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  • Warrant Resolution Court offers hope for clearing legal hurdles

    Jul 19, 2019 | Read More News
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    File: Night CourtAs far as trips to court go, this ranked near the top for Alphonso Valenzuela*. A broad smile spread across his face as he strode down the Pima County Public Service Center's fourth floor breezeway following his turn in Pima County Justice Court's monthly Warrant Resolution Court. 

    Valenzuela received a reprieve on a warrant for failure to appear on charges he stole food from a Tucson-area grocery store.

    "I've never done anything like that before but I'd lost my job and things were tight and I was desperate to feed my grandkids who were staying with us while their mother cleaned up from drugs," he said. "I'm very grateful that the judge understood and gave me more time to deal with everything. Even the prosecutor was helpful and nice. It took only about 40 minutes. I can't help but smile."

    Smiles happen more than one might expect at Warrant Resolution Court, which takes place the second Wednesday of each month, from 4 to 6:30 p.m. at the Public Service Center, 240 N. Stone Ave. Most are smiles of relief, according to Justice Court Deputy Administrator Micci Tilton.

    "So many people walk around with this burden, a warrant, or maybe not even that, a simple license suspension,” Tilton said. “And when they show up and see how simple and quick this is, they relax a bit. Another plus is that Tucson City Court is here too and it makes it really convenient for some folks to resolve matters in both courts.”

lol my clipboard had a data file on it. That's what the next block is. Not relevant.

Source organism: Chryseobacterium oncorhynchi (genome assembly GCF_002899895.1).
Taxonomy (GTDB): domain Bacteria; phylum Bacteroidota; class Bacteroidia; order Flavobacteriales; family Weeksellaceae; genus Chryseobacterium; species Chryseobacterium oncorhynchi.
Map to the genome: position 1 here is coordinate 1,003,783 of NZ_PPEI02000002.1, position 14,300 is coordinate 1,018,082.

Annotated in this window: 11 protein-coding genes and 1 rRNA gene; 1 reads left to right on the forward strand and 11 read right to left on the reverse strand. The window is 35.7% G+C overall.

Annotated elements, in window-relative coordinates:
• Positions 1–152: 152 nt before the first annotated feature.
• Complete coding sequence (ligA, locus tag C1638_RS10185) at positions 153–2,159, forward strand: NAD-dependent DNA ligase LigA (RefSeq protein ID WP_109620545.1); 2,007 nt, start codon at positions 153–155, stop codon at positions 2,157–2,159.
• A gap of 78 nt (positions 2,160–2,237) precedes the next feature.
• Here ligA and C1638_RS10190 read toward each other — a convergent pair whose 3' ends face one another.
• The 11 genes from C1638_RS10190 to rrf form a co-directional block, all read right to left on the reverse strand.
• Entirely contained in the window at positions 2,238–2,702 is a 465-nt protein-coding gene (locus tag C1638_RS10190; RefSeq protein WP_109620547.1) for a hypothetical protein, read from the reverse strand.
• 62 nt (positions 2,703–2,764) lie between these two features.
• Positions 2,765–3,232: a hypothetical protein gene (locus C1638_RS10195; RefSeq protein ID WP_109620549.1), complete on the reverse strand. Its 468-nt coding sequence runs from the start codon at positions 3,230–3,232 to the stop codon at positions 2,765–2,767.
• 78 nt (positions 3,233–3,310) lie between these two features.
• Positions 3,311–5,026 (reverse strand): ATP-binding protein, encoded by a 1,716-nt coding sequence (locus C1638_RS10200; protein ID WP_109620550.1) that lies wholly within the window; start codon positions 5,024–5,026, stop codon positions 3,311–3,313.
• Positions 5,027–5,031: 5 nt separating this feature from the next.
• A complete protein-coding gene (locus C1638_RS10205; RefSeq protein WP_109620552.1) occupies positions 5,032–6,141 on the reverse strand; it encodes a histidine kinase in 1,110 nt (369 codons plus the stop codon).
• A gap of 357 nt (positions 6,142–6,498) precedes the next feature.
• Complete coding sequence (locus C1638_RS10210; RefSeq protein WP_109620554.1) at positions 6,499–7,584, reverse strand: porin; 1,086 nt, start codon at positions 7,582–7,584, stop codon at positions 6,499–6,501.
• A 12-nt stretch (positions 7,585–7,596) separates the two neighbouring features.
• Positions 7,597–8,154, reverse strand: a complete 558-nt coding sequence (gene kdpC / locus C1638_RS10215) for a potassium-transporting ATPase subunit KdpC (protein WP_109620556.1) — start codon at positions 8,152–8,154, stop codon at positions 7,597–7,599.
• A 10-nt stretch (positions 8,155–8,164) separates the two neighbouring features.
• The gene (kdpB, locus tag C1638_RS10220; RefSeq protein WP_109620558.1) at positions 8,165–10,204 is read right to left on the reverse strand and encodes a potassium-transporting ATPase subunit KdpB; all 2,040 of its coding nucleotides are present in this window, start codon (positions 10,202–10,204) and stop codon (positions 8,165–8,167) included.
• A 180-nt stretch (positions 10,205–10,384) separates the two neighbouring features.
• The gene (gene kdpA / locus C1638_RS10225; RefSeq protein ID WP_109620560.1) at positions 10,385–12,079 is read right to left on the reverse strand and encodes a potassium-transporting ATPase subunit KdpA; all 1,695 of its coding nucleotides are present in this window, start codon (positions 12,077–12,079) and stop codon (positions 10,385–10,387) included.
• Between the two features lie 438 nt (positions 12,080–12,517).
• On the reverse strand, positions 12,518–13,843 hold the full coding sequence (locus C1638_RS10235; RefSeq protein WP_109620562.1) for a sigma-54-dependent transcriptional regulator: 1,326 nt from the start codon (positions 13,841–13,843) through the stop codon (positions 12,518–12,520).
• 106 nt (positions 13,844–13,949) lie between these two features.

The program exists for those folks who just can't make it to court during regular business hours, making it  particularly convenient for residents of rural parts of Pima County – Sells or Arivaca for example.

    Developed as part of the Pima County Safety and Justice Challenge Grant, and initially funded through the MacArthur Foundation, Warrant Resolution Court helps meet the goal of reducing the County Jail population by allowing people to address minor legal matters without fear of incarceration. The sessions allow people to reinstate driver's licenses, schedule new court dates, create payment plans and have warrants for low-level, nonviolent offenses quashed.

    Confusion over the usage, and meaning, of that last term causes some amusement and frustration among the legal professionals in the room.

    "Pretty often we have to explain 'quash' means ‘to void’ in this context," said Deputy County Attorney Caitlin Watters, who along with paralegals Ashley Anderson and Steven Nazi volunteered for the detail. “I’m happy to help provide this opportunity to people to get their cases worked out.”

    Public Defense Services also sends an attorney to each session to provide counsel on more complicated cases or just answer questions. Prosecutors tend to be busier most evenings, addressing motions, explaining the facts and the position of the Pima County County Attorney's Office on a case.